SPRINGFIELD TOWNSHIP, OH (WTOL) - A Springfield Township trustee said if the massive fire at the Hidden Cedars condo complex turns out to be arson, he will ask the Lucas County Sheriff's Office to increase patrols there.
Sunday night's fire, which killed two residents, was the fifth fire at the complex in 12 years.
Family members are convinced the victims are Olandia Keith Dixon, 58, and Robert McGhee, 61. The Lucas County Coroner's Office finished the autopsies and found the two people both died of smoke inhalation. Still, the coroner was unable to identify the victims; DNA tests will have to be performed, which could take a month.
The building remains a pile of rubble. Investigators from the state fire marshal's office have wrapped up their investigation on the scene. They are still trying to determine a cause and origin.
All while residents try to figure out what is next.
"Pure sadness. Loss of everything. Thirty-seven years of everything, just gone," said Dawn Halbert, who lived in Building G.
Halbert and her family were home when a fire overtook Building G. They managed to escape, but lost their pets in the fire. For Halbert, the night is haunting.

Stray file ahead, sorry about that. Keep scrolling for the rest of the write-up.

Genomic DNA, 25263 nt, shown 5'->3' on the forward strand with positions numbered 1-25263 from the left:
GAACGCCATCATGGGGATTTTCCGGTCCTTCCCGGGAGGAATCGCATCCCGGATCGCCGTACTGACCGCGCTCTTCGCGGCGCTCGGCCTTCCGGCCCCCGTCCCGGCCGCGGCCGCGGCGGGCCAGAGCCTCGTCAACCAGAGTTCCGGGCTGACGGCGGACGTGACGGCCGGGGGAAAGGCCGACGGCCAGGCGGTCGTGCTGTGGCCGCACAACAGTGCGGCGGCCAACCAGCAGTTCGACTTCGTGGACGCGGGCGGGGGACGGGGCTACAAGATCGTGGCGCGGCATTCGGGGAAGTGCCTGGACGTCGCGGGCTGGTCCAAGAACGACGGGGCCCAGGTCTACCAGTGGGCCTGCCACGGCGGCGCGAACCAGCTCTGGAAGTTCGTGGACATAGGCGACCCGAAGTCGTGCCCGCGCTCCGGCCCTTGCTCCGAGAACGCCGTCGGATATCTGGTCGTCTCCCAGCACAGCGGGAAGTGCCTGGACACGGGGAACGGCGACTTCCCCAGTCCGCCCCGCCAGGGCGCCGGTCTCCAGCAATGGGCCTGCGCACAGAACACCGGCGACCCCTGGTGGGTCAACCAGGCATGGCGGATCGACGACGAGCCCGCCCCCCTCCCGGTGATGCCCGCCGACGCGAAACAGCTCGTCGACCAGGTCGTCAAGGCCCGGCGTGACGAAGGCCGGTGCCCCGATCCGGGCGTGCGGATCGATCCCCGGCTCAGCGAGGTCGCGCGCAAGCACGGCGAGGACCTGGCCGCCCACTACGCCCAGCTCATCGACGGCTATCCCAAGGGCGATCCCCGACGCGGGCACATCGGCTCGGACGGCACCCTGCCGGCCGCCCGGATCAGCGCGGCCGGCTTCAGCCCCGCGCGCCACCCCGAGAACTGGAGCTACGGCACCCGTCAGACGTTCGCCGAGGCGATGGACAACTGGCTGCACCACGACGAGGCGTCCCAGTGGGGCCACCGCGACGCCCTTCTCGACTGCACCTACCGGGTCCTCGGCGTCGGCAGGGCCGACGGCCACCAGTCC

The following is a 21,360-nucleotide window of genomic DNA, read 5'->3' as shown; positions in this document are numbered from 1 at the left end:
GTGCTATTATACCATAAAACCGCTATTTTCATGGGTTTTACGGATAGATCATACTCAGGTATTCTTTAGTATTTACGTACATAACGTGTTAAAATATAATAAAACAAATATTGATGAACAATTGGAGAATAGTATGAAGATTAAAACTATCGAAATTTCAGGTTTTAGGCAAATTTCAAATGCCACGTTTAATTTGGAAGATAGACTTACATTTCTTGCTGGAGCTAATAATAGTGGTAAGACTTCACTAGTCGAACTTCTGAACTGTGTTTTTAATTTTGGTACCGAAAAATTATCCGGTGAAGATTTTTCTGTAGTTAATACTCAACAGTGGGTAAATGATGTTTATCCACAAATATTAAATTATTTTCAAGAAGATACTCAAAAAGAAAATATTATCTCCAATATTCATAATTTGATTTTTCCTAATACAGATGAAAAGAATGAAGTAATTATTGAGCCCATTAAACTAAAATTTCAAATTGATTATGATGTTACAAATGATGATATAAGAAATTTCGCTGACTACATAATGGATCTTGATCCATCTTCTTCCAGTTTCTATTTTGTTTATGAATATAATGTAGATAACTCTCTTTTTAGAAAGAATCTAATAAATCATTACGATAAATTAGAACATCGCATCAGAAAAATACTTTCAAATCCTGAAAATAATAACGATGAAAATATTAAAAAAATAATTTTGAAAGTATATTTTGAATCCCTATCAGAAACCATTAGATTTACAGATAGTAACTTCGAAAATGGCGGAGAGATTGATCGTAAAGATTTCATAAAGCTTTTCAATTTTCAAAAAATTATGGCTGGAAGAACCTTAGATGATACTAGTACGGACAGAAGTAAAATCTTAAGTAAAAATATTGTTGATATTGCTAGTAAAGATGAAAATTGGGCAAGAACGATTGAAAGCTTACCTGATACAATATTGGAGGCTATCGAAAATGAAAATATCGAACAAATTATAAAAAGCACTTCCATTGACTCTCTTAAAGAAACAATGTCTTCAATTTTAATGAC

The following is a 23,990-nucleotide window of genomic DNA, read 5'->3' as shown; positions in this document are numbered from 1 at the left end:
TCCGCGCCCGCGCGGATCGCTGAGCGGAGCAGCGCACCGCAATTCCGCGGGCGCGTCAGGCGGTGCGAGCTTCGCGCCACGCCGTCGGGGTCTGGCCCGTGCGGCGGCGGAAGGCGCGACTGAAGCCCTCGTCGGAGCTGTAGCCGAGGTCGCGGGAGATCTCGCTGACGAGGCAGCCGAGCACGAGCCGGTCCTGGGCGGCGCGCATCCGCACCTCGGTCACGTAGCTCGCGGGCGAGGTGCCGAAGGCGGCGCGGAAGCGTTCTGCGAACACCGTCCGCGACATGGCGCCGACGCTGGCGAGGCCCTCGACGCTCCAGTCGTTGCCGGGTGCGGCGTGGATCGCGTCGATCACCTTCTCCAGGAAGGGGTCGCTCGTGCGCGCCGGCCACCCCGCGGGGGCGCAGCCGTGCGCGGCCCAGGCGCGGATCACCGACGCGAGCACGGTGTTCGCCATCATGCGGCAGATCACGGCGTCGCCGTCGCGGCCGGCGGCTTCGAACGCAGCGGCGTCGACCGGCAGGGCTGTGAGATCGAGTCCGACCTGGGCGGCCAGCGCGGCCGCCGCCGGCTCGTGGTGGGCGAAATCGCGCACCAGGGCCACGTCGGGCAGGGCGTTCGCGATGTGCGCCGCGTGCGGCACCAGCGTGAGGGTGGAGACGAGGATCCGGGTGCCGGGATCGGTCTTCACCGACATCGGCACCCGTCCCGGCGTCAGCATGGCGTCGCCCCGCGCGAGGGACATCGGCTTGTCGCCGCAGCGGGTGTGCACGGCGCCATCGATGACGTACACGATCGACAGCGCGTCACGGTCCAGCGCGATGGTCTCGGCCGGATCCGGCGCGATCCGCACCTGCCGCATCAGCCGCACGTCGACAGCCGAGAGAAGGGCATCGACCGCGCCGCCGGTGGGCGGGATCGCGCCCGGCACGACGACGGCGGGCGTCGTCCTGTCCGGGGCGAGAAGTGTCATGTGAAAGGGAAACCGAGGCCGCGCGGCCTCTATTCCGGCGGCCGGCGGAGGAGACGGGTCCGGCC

"That's what we heard: People trapped in their apartment, just screaming at the top of their lungs. People throwing their babies at people that are down below. I was just in shock. I couldn't do nothing but cry," recalled Halbert.
The state fire marshal's office and the Springfield Township Fire Department continue to investigate the deadly fire but said there is still no determination as to what caused it. Springfield Township's fire chief said the fire is suspicious.
Dawn hopes those answers will come soon to help her and her family move on.
"I want to know what happened. Was this something somebody did? Was it electrical? Whose fault is it? Who do we blame? I want answers," said Halbert.
Halbert did have renter's insurance and is back at her apartment with insurance agents assessing the damage of a devastating night.
The Red Cross continues to help the victims.
Meanwhile, the Springfield Township Fire Department has been visiting the site throughout the day to check for hot spots.
Trustee Bob Bethel does not think there is a way to shut down the complex even though it has had so many problems.
"It just appears that the circumstances are different in every one and so I don't know that there is anything that can really be done other than to try to keep an eye on it from a police presence," explained Bethel.
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